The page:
Artistic performances included the Ukrainian hip-hop group, FO SHO, whose members, sisters Betty, Siona and Miriam Endale, are Ukrainian-Ethiopian Jews, originally from Kharkiv, where one of the group’s members even attended Jewish school. Their first single was released in 2019, and in 2020 the group reached the semi-finals of the Ukrainian entry for the Eurovision song contest. The group’s members now live in Germany.
One of the most fascinating testimonies of what the Jews of Ukraine have been facing was given by Sonia Tartakovskaya, an 84-year-old Holocaust survivor, who witnessed the Russian bombardment of Irpin, on the outskirts of Kyiv and who found refuge in Berlin a year ago. “I don’t remember the war because I was born in 1939, and in 1941, I was sent to Tajikistan. But this war of 2022 I remember, I saw the houses burning,” she said.
“The inaugural Limmud FSU conference in Berlin is a momentous occasion for our organization and the entire community of FSU Jews in Europe,” said Matthew Bronfman, Limmud FSU chair. “This conference serves as a symbol of our continued dedication to preserving and celebrating Jewish culture and heritage, while also promoting a sense of unity and connection among members of our community across borders and generations.” This sentiment was echoed by Sandra Cahn, Limmud FSU co-founder and FRD chair, who remarked that, “Despite the ongoing war in Ukraine, we are heartened to see so many participants from the country joining us for this historic event. This conference serves as a powerful reminder of the importance of building bridges between communities and promoting cultural exchange, even in the face of hardships.”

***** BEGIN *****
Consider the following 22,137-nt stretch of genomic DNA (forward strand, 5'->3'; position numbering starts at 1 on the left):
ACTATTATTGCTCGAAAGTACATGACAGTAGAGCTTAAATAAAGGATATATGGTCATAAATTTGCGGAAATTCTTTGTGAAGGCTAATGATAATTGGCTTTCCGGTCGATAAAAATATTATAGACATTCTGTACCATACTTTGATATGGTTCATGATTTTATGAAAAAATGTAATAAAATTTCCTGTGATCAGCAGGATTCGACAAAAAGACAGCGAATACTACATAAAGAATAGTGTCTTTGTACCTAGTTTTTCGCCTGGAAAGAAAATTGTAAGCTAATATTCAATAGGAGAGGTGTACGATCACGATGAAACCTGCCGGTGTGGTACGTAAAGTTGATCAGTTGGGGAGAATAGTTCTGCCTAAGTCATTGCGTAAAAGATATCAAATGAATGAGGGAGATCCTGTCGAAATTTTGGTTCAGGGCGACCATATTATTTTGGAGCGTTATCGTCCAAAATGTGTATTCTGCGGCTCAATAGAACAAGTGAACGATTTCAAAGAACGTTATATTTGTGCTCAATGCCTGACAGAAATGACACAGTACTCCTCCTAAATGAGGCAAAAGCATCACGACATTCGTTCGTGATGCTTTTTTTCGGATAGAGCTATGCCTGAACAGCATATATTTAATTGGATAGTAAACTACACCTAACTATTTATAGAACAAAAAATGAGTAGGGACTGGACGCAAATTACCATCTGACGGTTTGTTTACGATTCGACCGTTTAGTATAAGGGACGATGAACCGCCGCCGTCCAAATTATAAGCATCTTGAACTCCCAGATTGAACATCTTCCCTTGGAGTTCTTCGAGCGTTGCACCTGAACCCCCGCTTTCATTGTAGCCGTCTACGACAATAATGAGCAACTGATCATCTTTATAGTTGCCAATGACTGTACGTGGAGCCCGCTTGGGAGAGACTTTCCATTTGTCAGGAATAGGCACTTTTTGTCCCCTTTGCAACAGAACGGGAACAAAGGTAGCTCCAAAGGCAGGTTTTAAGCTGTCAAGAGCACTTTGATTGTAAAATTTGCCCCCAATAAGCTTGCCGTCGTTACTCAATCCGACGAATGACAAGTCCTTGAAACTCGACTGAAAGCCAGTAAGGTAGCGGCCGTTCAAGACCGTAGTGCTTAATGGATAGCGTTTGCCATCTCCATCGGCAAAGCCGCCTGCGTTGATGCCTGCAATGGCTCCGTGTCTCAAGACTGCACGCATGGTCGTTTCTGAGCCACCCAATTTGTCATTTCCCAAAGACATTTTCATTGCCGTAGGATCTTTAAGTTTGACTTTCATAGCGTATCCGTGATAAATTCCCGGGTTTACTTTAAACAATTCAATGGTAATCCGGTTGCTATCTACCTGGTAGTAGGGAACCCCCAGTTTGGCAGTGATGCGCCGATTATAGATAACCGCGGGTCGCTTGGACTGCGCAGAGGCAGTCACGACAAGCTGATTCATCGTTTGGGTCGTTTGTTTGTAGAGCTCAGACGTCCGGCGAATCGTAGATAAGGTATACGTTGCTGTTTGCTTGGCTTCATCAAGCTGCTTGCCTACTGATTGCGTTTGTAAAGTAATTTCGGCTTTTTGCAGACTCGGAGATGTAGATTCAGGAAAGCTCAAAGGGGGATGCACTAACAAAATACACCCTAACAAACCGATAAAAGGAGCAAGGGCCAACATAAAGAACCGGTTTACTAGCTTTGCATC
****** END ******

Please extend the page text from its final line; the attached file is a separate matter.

"As we reflect on the success of the conference,” said Marina Yudborovsky, CEO, Genesis Philanthropy Group, “let us remember the power of learning and cultural exchange to unite us all. The resilience and vitality of Jewish heritage were on full display, reminding us that when we come together with open minds and open hearts, there is much we can achieve. Let the spirit of this event inspire us to continue to overcome challenges and create positive change in the world together."
“It was a major, successful and very important event for Russian-speaking Jews in Europe in general and in particular for the hundreds of refugees from Ukraine, said Alex Mershon, director of the Department of Culture and Education in Nativ, part of the Israel government’s outreach to Jews in the FSU. “That is why Nativ is happy to partner with Limmud FSU in such events, and why we were proud to help in the initiation and realization of this event in Germany, which is today home to over 230,000 Russian-speaking Jews.“
Alongside the adult program, there was a special age-appropriate program for children of various ages.
Since Limmud FSU’s first conference 18 years ago, over 80 events have been mounted by 13 volunteer teams, and Limmud FSU events have reached out over the years to some 80,000 Russian-speaking Jews across the globe. In February 2017, Limmud FSU Europe successfully launched in London, the second conference was held in Vienna in 2020.
Among the key sponsors of Limmud FSU Europe are organizations such as Genesis Philanthropy Group, Nativ – Israel’s Prime Minister's office, Keren Kayemet LeYisrael – Jewish National Fund, Conference on Jewish Material Claims against Germany, World Zionist Organization, and others.
In the best tradition of Limmud, the event was made possible by its team of local leaders and volunteers, led by Limmud FSU Executive Director Natasha Chechik, Director of Operations, Gabi Farberov, Limmud FSU Europe project coordinator, Dimitri Mevzos, and a devoted team of EU volunteers.